- If the spinning reserve is fossil fuel, then there is limited advantage in reducing emissions.
- Natural Gas spinning reserve provides the best economics and is the cleanest alternative emissions wise.
- Hydro is a viable option but does not respond as quickly to demand changes. Canada is known for it's hydro capability with 3864 MW under construction and another 460 MW planned.
- Constructing a new hydro facility is very expensive, has a long lead time before power can be generated and in many cases can have significant environmental impacts. The creation of the necessary reservoir may displace individuals or even entire towns and communities.
- If hydro is selected for spinning reserve, it destroys the economics for solar. Why install solar if you are already installing a renewable resource?
- The only other technically proven and reliable source for renewable energy is nuclear power.
- The lead time for building a nuclear plant requires an extended planning and design stage. It requires extensive consultations with impacted parties and would not be an easy sell. One estimate puts lead time as high as 15 years.
- Nuclear power is very safe. However, accidents if they do happen can be dramatic!
- Nuclear power is not 100% emission free because Uranium fuel must be mined, processed and transported.
- A major challenge is the disposal of spent fuel. Uranium fuel is used up in approximately 18 months. It require secure storage in deep pools of circulating water to cool down for 10 years. It continues to remain dangerously radioactive for many years.
- There is a lot of misunderstanding surrounding nuclear power. Check out information from the World Nuclear Association.
- The future - A lot of work is being done to develop alternative renewable energy sources. A breakthrough is not expected in the near future. Unfortunately for the taxpayer, the objective of many research projects tends more toward keeping researchers employed and funds available to universities and development companies. The definition of success on these projects is often a Very Low Bar which taxpayers might view differently!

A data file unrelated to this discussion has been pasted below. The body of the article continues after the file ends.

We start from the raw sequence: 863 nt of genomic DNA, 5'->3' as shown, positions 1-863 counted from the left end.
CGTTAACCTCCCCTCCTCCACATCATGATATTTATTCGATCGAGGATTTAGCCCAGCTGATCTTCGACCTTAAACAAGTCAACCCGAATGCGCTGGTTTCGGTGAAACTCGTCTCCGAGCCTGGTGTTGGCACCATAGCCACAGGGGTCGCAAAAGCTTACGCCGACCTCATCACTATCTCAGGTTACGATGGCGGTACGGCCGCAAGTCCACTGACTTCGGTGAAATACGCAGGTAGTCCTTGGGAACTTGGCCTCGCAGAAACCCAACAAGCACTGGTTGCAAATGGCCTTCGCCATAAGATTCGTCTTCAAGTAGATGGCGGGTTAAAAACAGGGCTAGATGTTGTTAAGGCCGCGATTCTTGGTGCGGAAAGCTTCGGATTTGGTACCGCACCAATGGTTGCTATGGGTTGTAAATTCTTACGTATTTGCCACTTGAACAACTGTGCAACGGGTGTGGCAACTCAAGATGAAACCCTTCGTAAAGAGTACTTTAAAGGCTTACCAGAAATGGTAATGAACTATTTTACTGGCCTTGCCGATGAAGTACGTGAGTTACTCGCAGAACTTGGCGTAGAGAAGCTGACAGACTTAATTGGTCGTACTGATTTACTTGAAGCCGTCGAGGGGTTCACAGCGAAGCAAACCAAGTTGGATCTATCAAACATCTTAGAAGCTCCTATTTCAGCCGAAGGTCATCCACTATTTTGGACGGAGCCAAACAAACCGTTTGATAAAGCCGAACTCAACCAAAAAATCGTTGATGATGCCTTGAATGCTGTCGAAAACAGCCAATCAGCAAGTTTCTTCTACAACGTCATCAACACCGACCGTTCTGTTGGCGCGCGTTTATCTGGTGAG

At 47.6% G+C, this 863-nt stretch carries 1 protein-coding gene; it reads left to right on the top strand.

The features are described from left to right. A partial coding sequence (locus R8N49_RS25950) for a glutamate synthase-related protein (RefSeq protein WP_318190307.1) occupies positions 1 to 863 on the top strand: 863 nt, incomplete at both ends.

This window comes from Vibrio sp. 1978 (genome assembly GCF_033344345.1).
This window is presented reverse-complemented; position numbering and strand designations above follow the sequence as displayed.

The Bottom Line: Every Canadian will see their costs increase to breaking point!
- In the excitement to embrace Solar Power it is easy to lose sight of how it will affect the cost of everything for Canadians
- Our society and the way of life we currently enjoy was built on fossil fuels.
- Hydrocarbons are an energy rich fuel source that can be produced inexpensively.
- Replacing $1.00 of Natural Gas with electricity currently costs between $5.21 and $13.88 at todays prices depending on your location.
- As we attempt to abandon fossil fuels by switching to electricity, these additional costs will be passed down to the consumer and taxpayer.
- It is not as simple as just adding generation capacity as people switch to electricity to heat their homes and power their cars. This increased demand will require major upgrades to the distribution system from the generation facility to our homes. This must be paid for by the consumer and/or taxpayer. See how the cost of electricity in Germany has increased as they continue to expand solar and wind power.
- Everything will cost substantially more. We will see increased costs for utility bills to heat our homes, groceries, goods and services, new & old homes and new vehicles to mention a few.
- For an overview on the economics behind Solar (or Wind), see Renewable Economics 101
- As costs for everything increase, the disposable income of Canadians will fall.
- The current lifestyle of all Canadians will fall to a new low.
- The impact on our society will be huge.
- As disposable incomes fall and spending decreases, many businesses will fail or down-size. Unemployment numbers will soar setting up a vicious circle of lost income followed by less spending and even more unemployment.
- As Canadians are pushed to the limit by increasing costs and decreasing lifestyle, we will turn inward and there will be a marked increase in racial tensions, anti-immigration rhetoric and a return to tribalism. In a few short years, we will undo much of what are parents and grandparents worked so hard to build. We will lose much of what makes us proud to be a Canadian!
- Other countries will lose respect for us as we deteriorate to 3rd world status.
Read more about how Canadians will be hurt without any significant change in global CO2e emissions. Click Here
At some point in the future, if Canada remains on it's current path, costs will rise to a point where Canadians will be forced to say "ENOUGH"!
There will be a ground swell of support for abandoning the "Green Future" and return to the standard of living that we have earned through hard work and effort.
Is it not better to do that TODAY rather than later when much of the damage has been done? Speak up and make your voice heard.